The release from Alan Hughes is on the jump. It's aimed at some 48,000 Latino citizens who could get hassled if Republican efforts elsewhere are replicated here.
Arkansas voters are asked to show ID at the polls, but are not required to do so. It makes the list because Republican Secretary of State Mark Martin has requested a Homeland Security list already used in Florida in an effort to suppress voting.
The Systematic Alien Verification for Entitlements (SAVE) list of Homeland Security is used in combination with voter registration and driver license information. But the list is not comprehensive or accurate and the comparisons also are often flawed because of citizenship status granted after driver's licenses were obtained.
In Florida, the results were telling:
In April 2012, Florida initiated an admittedly inaccurate voter purge of alleged noncitizens. At least 82% of those on Florida’s April 2012 purge list of 2,600 registered voters are Latino, Black, or Asian American. In Miami-Dade County, where most of the targeted voters live, more than 98% of 562 people who responded to notice letters proved that they were indeed eligible U.S. citizens and thus mistakenly placed on the purge list.
Martin's office previously has been evasive about its plans for use of this data. I've asked again today for more specifics — have they received the SAVE list and how do they plan to use it?
There's no doubt what will transpire in future years with a Republican legislative majority — Voter ID, voter list purges and all the other tactics will be used to suppress unfriendly voter blocs to ensure a permanent majority.
UPDATE: Martin's office remains coy. From spokesman Alex Reed:
Yes. There has been no change. We have not received yet. When we do, we will review it, and make a determination then. Our office does not remove voters. That is tasked to the Clerks.
Sept. 26 - According to a report released this week by the Advancement Project, a national civil rights organization, 23 states including Arkansas have enacted legal barriers that disproportionately affect Latinos around voter registration and participation. In Arkansas, 48,000 Latino citizens of voting age may be disproportionately impacted by restrictive voter laws. Nationwide, the report found, these voter suppression laws and policies could keep more than 10 million American citizens from registering and voting in the 2012 elections.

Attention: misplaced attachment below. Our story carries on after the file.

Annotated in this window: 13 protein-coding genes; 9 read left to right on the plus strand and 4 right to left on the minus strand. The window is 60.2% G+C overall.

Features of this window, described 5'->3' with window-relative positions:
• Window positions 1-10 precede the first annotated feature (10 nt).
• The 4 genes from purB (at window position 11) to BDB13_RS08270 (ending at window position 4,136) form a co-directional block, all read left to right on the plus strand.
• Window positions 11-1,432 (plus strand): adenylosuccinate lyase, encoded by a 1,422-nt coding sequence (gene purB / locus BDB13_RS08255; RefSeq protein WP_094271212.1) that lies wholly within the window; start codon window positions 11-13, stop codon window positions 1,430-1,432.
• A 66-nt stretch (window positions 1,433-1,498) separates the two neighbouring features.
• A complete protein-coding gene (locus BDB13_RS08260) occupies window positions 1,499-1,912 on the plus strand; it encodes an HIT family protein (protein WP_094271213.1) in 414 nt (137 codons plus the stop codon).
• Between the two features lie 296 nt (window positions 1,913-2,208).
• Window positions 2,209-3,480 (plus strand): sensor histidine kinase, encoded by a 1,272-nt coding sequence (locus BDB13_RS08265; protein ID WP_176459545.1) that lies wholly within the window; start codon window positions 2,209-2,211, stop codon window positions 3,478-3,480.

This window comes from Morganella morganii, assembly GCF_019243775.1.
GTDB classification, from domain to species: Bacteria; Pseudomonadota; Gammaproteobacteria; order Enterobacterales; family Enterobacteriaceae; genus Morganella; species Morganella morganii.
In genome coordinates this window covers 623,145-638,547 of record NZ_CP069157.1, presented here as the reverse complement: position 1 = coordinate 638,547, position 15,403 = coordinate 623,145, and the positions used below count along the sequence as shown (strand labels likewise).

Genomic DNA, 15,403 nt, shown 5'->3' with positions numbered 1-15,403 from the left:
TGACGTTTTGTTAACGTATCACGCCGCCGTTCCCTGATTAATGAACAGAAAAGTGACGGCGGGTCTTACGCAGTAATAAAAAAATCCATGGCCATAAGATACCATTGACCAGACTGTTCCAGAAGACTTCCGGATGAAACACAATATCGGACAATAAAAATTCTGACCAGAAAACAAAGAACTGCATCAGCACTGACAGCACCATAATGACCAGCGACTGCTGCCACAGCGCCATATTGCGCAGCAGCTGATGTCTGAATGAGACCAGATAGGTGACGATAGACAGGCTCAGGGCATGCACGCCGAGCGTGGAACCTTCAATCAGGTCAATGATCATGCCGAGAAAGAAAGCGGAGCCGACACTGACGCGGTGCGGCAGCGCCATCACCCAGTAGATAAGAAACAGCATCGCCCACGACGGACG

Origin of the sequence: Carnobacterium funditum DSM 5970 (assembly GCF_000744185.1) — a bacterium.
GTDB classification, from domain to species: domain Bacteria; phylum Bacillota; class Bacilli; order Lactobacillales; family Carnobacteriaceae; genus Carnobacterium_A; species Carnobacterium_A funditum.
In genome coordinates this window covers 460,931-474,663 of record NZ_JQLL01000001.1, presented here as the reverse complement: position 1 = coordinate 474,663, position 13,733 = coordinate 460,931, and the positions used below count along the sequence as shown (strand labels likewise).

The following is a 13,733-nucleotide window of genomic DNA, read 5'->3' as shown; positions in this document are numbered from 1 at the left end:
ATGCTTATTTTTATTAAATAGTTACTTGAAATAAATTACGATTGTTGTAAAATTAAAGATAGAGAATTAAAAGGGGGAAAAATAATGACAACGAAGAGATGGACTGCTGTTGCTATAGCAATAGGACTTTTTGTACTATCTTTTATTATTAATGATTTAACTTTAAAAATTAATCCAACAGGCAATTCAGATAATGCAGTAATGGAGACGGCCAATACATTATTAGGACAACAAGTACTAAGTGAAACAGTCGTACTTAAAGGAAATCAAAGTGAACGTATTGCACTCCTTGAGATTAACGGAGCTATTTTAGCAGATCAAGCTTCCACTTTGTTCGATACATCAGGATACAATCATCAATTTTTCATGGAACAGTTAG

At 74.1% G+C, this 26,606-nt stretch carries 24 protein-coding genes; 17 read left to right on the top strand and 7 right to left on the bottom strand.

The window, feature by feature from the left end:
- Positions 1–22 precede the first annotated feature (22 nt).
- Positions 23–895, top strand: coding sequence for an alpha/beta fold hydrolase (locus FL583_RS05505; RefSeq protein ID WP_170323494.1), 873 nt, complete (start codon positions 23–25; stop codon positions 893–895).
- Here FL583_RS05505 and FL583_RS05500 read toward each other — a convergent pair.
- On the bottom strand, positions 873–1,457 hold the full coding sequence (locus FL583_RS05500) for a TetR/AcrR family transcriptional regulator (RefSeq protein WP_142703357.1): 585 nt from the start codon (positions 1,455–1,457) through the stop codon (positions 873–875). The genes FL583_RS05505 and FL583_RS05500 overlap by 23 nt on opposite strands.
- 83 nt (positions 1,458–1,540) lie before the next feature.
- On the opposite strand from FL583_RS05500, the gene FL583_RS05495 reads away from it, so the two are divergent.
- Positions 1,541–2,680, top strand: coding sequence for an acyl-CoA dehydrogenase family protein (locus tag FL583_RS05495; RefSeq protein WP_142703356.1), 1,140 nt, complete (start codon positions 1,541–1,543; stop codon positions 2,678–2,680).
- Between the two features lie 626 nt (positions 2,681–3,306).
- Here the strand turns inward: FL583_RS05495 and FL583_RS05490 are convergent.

The report, entitled “Segregating American Citizenship: Latino Voter Disenfranchisement in 2012,” also found that policies that supposedly are meant to purge non-citizens from voter rolls actually target and suppress the vote of naturalized citizens, most of whom are Latino. In Arkansas, out of 34,745 of naturalized citizens 39.28 percent are Latino.
“Voter suppression laws and policies threaten to relegate eligible Latino voters to second- class citizenship and impede their ability to participate fully in American democracy,” the report concludes. “Like African Americans, Latinos have experienced decreased access and correspondingly lower levels of voter registration and participation than non-Hispanic Whites.”
“The right to vote of every person is a core American value. Working families are appalled that these discriminatory and politically motivated policies would be employed in Arkansas,” said Alan Hughes. “Working Arkansans believe that every citizen living in Arkansas has and should have the right to vote regardless of ethnicity, class, or age. We call on elected leaders to ensure that’s the case.”
The report comes as millions of Americans across the nation participate in Voter Registration Day this week.
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